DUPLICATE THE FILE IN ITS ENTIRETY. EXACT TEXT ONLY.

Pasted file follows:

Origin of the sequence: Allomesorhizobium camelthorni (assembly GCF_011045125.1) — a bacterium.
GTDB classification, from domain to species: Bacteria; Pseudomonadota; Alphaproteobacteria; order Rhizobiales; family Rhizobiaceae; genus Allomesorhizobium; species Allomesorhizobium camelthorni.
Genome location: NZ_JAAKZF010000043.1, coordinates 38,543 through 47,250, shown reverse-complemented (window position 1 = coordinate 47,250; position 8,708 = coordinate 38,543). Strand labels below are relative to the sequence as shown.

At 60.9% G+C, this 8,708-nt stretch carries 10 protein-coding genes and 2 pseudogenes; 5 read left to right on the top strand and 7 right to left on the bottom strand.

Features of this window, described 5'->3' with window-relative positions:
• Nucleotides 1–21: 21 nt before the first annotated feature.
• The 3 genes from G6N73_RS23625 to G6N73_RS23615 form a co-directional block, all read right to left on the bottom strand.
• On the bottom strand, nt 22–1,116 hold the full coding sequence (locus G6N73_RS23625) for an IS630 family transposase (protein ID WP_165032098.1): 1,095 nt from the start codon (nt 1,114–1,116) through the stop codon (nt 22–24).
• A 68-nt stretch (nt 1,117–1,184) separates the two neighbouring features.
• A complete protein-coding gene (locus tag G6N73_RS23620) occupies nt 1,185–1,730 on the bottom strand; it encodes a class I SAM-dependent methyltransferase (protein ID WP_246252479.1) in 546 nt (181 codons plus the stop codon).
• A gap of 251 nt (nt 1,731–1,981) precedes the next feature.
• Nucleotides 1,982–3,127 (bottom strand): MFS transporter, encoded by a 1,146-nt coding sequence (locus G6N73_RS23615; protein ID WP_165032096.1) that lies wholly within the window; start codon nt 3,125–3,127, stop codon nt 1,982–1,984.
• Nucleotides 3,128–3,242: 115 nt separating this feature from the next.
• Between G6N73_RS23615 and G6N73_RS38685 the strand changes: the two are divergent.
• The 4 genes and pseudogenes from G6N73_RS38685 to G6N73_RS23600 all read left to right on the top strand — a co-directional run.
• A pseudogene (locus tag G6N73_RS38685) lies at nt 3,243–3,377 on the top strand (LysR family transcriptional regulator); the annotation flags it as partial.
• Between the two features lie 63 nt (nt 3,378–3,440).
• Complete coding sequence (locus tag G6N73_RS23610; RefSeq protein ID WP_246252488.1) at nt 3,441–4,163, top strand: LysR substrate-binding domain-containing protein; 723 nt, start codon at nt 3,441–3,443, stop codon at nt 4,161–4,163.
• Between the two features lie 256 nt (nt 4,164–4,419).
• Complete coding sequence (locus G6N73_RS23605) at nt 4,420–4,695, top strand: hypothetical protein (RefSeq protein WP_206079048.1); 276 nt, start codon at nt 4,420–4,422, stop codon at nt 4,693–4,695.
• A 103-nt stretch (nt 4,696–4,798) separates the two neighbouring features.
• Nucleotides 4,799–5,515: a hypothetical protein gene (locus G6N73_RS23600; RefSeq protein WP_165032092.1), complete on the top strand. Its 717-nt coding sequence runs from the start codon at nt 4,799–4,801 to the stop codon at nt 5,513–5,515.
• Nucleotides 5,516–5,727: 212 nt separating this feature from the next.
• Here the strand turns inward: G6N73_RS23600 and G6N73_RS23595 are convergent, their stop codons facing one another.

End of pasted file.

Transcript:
Origin of the sequence: Allomesorhizobium camelthorni (assembly GCF_011045125.1) — a bacterium.
GTDB classification, from domain to species: Bacteria; Pseudomonadota; Alphaproteobacteria; order Rhizobiales; family Rhizobiaceae; genus Allomesorhizobium; species Allomesorhizobium camelthorni.
Genome location: NZ_JAAKZF010000043.1, coordinates 38,543 through 47,250, shown reverse-complemented (window position 1 = coordinate 47,250; position 8,708 = coordinate 38,543). Strand labels below are relative to the sequence as shown.

At 60.9% G+C, this 8,708-nt stretch carries 10 protein-coding genes and 2 pseudogenes; 5 read left to right on the top strand and 7 right to left on the bottom strand.

Features of this window, described 5'->3' with window-relative positions:
• Nucleotides 1–21: 21 nt before the first annotated feature.
• The 3 genes from G6N73_RS23625 to G6N73_RS23615 form a co-directional block, all read right to left on the bottom strand.
• On the bottom strand, nt 22–1,116 hold the full coding sequence (locus G6N73_RS23625) for an IS630 family transposase (protein ID WP_165032098.1): 1,095 nt from the start codon (nt 1,114–1,116) through the stop codon (nt 22–24).
• A 68-nt stretch (nt 1,117–1,184) separates the two neighbouring features.
• A complete protein-coding gene (locus tag G6N73_RS23620) occupies nt 1,185–1,730 on the bottom strand; it encodes a class I SAM-dependent methyltransferase (protein ID WP_246252479.1) in 546 nt (181 codons plus the stop codon).
• A gap of 251 nt (nt 1,731–1,981) precedes the next feature.
• Nucleotides 1,982–3,127 (bottom strand): MFS transporter, encoded by a 1,146-nt coding sequence (locus G6N73_RS23615; protein ID WP_165032096.1) that lies wholly within the window; start codon nt 3,125–3,127, stop codon nt 1,982–1,984.
• Nucleotides 3,128–3,242: 115 nt separating this feature from the next.
• Between G6N73_RS23615 and G6N73_RS38685 the strand changes: the two are divergent.
• The 4 genes and pseudogenes from G6N73_RS38685 to G6N73_RS23600 all read left to right on the top strand — a co-directional run.
• A pseudogene (locus tag G6N73_RS38685) lies at nt 3,243–3,377 on the top strand (LysR family transcriptional regulator); the annotation flags it as partial.
• Between the two features lie 63 nt (nt 3,378–3,440).
• Complete coding sequence (locus tag G6N73_RS23610; RefSeq protein ID WP_246252488.1) at nt 3,441–4,163, top strand: LysR substrate-binding domain-containing protein; 723 nt, start codon at nt 3,441–3,443, stop codon at nt 4,161–4,163.
• Between the two features lie 256 nt (nt 4,164–4,419).
• Complete coding sequence (locus G6N73_RS23605) at nt 4,420–4,695, top strand: hypothetical protein (RefSeq protein WP_206079048.1); 276 nt, start codon at nt 4,420–4,422, stop codon at nt 4,693–4,695.
• A 103-nt stretch (nt 4,696–4,798) separates the two neighbouring features.
• Nucleotides 4,799–5,515: a hypothetical protein gene (locus G6N73_RS23600; RefSeq protein WP_165032092.1), complete on the top strand. Its 717-nt coding sequence runs from the start codon at nt 4,799–4,801 to the stop codon at nt 5,513–5,515.
• Nucleotides 5,516–5,727: 212 nt separating this feature from the next.
• Here the strand turns inward: G6N73_RS23600 and G6N73_RS23595 are convergent, their stop codons facing one another.